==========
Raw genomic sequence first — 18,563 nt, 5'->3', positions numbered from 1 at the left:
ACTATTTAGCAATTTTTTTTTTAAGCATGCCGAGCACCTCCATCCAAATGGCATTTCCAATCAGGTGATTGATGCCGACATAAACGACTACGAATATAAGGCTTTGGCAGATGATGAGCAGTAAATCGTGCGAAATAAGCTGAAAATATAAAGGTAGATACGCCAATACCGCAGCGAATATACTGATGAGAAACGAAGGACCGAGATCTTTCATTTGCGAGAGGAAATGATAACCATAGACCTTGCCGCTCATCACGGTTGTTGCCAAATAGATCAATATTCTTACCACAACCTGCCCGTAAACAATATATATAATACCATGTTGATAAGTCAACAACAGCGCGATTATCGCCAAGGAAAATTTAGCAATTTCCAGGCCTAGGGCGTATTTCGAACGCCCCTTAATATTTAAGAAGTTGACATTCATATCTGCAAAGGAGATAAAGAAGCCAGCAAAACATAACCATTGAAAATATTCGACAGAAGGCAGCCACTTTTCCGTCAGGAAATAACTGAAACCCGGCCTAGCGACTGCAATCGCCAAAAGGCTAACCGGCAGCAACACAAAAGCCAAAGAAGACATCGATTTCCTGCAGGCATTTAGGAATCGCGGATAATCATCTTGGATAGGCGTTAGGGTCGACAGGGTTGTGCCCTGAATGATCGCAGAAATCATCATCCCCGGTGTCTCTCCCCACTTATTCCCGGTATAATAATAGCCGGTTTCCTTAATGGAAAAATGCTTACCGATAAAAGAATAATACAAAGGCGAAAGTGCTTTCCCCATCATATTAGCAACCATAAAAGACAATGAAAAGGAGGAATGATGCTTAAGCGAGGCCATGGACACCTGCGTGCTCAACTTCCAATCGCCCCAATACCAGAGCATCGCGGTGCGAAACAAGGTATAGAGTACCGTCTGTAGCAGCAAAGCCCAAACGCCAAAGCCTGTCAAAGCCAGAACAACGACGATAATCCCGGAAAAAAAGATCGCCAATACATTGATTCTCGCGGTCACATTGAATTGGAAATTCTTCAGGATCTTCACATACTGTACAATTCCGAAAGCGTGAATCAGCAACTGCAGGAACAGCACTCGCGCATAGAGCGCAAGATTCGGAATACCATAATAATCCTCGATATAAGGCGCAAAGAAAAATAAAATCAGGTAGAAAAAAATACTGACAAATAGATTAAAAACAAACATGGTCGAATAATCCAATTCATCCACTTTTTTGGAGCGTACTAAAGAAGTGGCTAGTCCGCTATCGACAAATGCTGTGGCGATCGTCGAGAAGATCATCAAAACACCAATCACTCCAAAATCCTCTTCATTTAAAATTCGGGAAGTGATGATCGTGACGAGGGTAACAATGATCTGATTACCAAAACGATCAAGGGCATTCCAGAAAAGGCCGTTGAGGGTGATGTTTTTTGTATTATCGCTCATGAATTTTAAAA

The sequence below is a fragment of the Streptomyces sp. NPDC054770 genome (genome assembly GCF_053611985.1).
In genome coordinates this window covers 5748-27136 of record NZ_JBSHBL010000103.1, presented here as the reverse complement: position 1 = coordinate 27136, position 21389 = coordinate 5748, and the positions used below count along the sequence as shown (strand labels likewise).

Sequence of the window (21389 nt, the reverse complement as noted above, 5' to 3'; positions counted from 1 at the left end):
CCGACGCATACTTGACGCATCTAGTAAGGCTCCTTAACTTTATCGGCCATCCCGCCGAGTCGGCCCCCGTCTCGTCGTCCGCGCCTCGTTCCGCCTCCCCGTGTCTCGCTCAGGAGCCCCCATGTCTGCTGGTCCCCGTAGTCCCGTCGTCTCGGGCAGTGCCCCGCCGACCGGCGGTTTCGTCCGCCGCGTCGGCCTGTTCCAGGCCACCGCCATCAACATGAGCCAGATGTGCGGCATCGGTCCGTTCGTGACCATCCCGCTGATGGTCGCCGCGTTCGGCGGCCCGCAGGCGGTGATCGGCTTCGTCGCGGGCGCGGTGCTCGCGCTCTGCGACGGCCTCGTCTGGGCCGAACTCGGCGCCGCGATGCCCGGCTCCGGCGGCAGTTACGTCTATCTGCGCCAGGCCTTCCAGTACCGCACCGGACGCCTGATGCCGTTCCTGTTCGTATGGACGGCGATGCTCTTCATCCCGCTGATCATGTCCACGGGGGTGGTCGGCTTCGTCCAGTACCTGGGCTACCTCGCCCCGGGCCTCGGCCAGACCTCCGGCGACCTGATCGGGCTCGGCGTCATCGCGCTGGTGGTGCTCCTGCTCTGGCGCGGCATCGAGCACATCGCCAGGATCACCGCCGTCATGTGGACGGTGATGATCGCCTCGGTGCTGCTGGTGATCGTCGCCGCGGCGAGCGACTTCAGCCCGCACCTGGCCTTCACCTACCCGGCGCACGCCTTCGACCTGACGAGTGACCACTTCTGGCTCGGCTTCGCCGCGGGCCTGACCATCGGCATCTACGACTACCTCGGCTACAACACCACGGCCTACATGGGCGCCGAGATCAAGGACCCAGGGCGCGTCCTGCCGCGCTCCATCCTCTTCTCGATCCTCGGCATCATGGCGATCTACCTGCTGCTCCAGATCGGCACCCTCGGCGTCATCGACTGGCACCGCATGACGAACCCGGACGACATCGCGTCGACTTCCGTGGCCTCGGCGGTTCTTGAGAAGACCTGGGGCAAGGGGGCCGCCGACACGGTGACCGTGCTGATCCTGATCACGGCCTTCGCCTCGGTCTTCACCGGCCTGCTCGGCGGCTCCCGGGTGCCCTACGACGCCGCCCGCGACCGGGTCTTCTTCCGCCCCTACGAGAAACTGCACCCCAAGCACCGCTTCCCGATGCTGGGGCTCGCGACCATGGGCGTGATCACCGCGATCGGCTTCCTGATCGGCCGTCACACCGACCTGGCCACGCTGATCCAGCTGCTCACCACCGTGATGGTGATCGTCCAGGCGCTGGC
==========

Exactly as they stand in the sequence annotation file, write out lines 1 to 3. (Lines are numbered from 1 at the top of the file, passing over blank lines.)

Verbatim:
Raw genomic sequence first — 18,563 nt, 5'->3', positions numbered from 1 at the left:
ACTATTTAGCAATTTTTTTTTTAAGCATGCCGAGCACCTCCATCCAAATGGCATTTCCAATCAGGTGATTGATGCCGACATAAACGACTACGAATATAAGGCTTTGGCAGATGATGAGCAGTAAATCGTGCGAAATAAGCTGAAAATATAAAGGTAGATACGCCAATACCGCAGCGAATATACTGATGAGAAACGAAGGACCGAGATCTTTCATTTGCGAGAGGAAATGATAACCATAGACCTTGCCGCTCATCACGGTTGTTGCCAAATAGATCAATATTCTTACCACAACCTGCCCGTAAACAATATATATAATACCATGTTGATAAGTCAACAACAGCGCGATTATCGCCAAGGAAAATTTAGCAATTTCCAGGCCTAGGGCGTATTTCGAACGCCCCTTAATATTTAAGAAGTTGACATTCATATCTGCAAAGGAGATAAAGAAGCCAGCAAAACATAACCATTGAAAATATTCGACAGAAGGCAGCCACTTTTCCGTCAGGAAATAACTGAAACCCGGCCTAGCGACTGCAATCGCCAAAAGGCTAACCGGCAGCAACACAAAAGCCAAAGAAGACATCGATTTCCTGCAGGCATTTAGGAATCGCGGATAATCATCTTGGATAGGCGTTAGGGTCGACAGGGTTGTGCCCTGAATGATCGCAGAAATCATCATCCCCGGTGTCTCTCCCCACTTATTCCCGGTATAATAATAGCCGGTTTCCTTAATGGAAAAATGCTTACCGATAAAAGAATAATACAAAGGCGAAAGTGCTTTCCCCATCATATTAGCAACCATAAAAGACAATGAAAAGGAGGAATGATGCTTAAGCGAGGCCATGGACACCTGCGTGCTCAACTTCCAATCGCCCCAATACCAGAGCATCGCGGTGCGAAACAAGGTATAGAGTACCGTCTGTAGCAGCAAAGCCCAAACGCCAAAGCCTGTCAAAGCCAGAACAACGACGATAATCCCGGAAAAAAAGATCGCCAATACATTGATTCTCGCGGTCACATTGAATTGGAAATTCTTCAGGATCTTCACATACTGTACAATTCCGAAAGCGTGAATCAGCAACTGCAGGAACAGCACTCGCGCATAGAGCGCAAGATTCGGAATACCATAATAATCCTCGATATAAGGCGCAAAGAAAAATAAAATCAGGTAGAAAAAAATACTGACAAATAGATTAAAAACAAACATGGTCGAATAATCCAATTCATCCACTTTTTTGGAGCGTACTAAAGAAGTGGCTAGTCCGCTATCGACAAATGCTGTGGCGATCGTCGAGAAGATCATCAAAACACCAATCACTCCAAAATCCTCTTCATTTAAAATTCGGGAAGTGATGATCGTGACGAGGGTAACAATGATCTGATTACCAAAACGATCAAGGGCATTCCAGAAAAGGCCGTTGAGGGTGATGTTTTTTGTATTATCGCTCATGAATTTTAAAA

The sequence below is a fragment of the Streptomyces sp. NPDC054770 genome (genome assembly GCF_053611985.1).